Showing results for 
Show  only  | Search instead for 
Did you mean: 
The Community has a new sign in method! Instead of using a password, sign in with the verification code emailed to you from My JMP. Learn more

Practice JMP using these webinar videos and resources. We hold live Mastering JMP Zoom webinars with Q&A most Fridays at 2 pm US Eastern Time.See the list and register. Local-language live Zoom webinars occur in the UK, Western Europe and Asia. See your country site.

Choose Language Hide Translation Bar
Optimizing Processes Using Designed Experiments


See how to:

  • Understand the principles and benefits of designing experiments
  • Understand importance of Multiple Response Optimization, Trade Space Analysis

  • Answer important questions as design prerequisites

  • Examine first example - four continuous factors, three responses, and 2nd order RSM model

  • Build second example - continuous, discrete numeric, categorical, and hard-to-change factors, added constraints, and 2nd order RSM model


Questions from the session answered by Tom Donnelly @tom_donnelly and Phil Kay @Phil_Kay 


Q: What is the actionable solution to the pizza design?

A: The next step is to run the experiment. I did not do that.  However, here are the instructions that a real pizza manufaturer gave to its pizza bakers after running the experiment.








Q: For the first example, the color zones were just added using the axis settings?

A: Yes. You can add spec limits to your response variables ( and have them appear on your profiler plot, but you would need to edit the axis settings ( to show a colored spec range.


Q: What are the capabilities of JMP to design clinical trials? I see that JMP can analyze data from clinical trials, but I am not sure if we can design them.

A: JMP currently is not used much for design of clinical trials. However, there is no reason why it could not be used. Clinical trials are different from industrial R&D experiments. In some respects, they are simpler because there is often only one factor: drug or placebo. The more complex aspects of clinical trial design might be something you for which JMP could be usefully used.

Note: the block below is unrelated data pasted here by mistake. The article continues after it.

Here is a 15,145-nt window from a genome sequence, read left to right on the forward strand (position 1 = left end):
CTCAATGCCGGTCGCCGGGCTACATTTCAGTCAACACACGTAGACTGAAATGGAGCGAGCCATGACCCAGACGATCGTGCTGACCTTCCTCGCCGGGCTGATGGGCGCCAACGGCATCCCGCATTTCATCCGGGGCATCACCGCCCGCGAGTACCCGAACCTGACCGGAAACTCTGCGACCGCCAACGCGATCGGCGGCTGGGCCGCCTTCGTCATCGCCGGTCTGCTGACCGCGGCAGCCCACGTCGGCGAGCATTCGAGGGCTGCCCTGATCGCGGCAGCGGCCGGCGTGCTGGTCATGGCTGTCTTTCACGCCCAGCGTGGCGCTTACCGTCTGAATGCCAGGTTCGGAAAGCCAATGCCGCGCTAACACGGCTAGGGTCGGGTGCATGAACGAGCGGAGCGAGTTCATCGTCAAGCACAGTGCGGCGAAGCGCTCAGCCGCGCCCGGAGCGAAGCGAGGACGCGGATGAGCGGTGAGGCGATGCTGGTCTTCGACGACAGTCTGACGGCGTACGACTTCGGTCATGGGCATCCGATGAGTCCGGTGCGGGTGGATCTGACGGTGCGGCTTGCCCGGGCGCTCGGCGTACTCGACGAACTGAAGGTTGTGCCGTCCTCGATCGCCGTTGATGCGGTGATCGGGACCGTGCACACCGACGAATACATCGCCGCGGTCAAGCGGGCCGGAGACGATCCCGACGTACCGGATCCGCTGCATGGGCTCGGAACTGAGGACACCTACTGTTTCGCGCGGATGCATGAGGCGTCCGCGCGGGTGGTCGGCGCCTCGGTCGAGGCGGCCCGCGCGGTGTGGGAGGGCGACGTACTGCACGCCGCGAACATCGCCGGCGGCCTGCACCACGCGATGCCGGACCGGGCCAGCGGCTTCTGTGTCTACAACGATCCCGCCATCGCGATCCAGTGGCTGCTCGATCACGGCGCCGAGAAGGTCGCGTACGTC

Q: How did you set constraints?

A; There are a few options.  I used Uncoded constraints (raw units). another options is to set all your factors on a range of minus one to one then use coded units. Or you could ask JMP, for example and put in the two points that define these two lines (the upper and lower constraints). Then, in this example, JMP will solve, and you proceed from there to specify interactively. For advanced users, you can also apply domain expertise and put in equations for circles and ellipses, and you can get very exotic on your constraints, you get a more than one constraint, etc.  There are also ways to set up inequality constraints that indicate unacceptable values (like never use this type of meat for a low-calorie pizza).














Q: What are whole plots and when are they used?

A: The point of whole plots is to handle factors that are hard to change, like in the pizza study, temperature. You don't want to change that factor between every single run. So, within the whole plot, you will have a series of runs where temperature is maintained as a constant and you will only change temperature between whole plots. You have the option to decide how many of these whole plots you want, based on how many times you can and then want to change that hard-to-change.  Like many things in design of experiments, it's a balance and a compromise.


Q: What is the best design to start with?

A: Custom Design is a good, flexible choice and lets you do screening designs, but it turns out that there are certain types of screening designs that can be more efficient, like the super saturated designs that were introduced in JMP 16. Or you may use Definitive Screening Designs, but it may turn out as soon as you have you know categorical factors, with more than two levels, the definitive screening is out. (See attached Donnelly Summary of JMP Design Options Uses and Benefits.pdf.)


Q: What are the minimum and maximum number of factors to develop the perfect model?

A: There is no fixed number, of course. In the beginning stages, you often have many factors, and you must consider several questions that I outline in the blog. Making assumptions without addressing the assumptions can potentially leave the solution on the whiteboard. If you can, it's better at the beginning to really look at lots of factors and screen them and that's it and that's efficient experimentation. JMP also lets you do supersaturated and screening designs. See the attached slides for other JMP DOE Platforms.




Recommended Articles